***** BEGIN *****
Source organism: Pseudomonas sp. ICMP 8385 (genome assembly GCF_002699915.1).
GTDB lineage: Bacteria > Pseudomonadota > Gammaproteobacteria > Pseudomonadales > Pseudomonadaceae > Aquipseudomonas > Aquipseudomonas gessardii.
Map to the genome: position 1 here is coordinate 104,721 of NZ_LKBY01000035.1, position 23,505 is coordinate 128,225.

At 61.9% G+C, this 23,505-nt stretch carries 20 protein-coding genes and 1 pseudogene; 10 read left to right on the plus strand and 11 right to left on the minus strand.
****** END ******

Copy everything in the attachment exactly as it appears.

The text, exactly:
Source organism: Pseudomonas sp. ICMP 8385 (genome assembly GCF_002699915.1).
GTDB lineage: Bacteria > Pseudomonadota > Gammaproteobacteria > Pseudomonadales > Pseudomonadaceae > Aquipseudomonas > Aquipseudomonas gessardii.
Map to the genome: position 1 here is coordinate 104,721 of NZ_LKBY01000035.1, position 23,505 is coordinate 128,225.

At 61.9% G+C, this 23,505-nt stretch carries 20 protein-coding genes and 1 pseudogene; 10 read left to right on the plus strand and 11 right to left on the minus strand.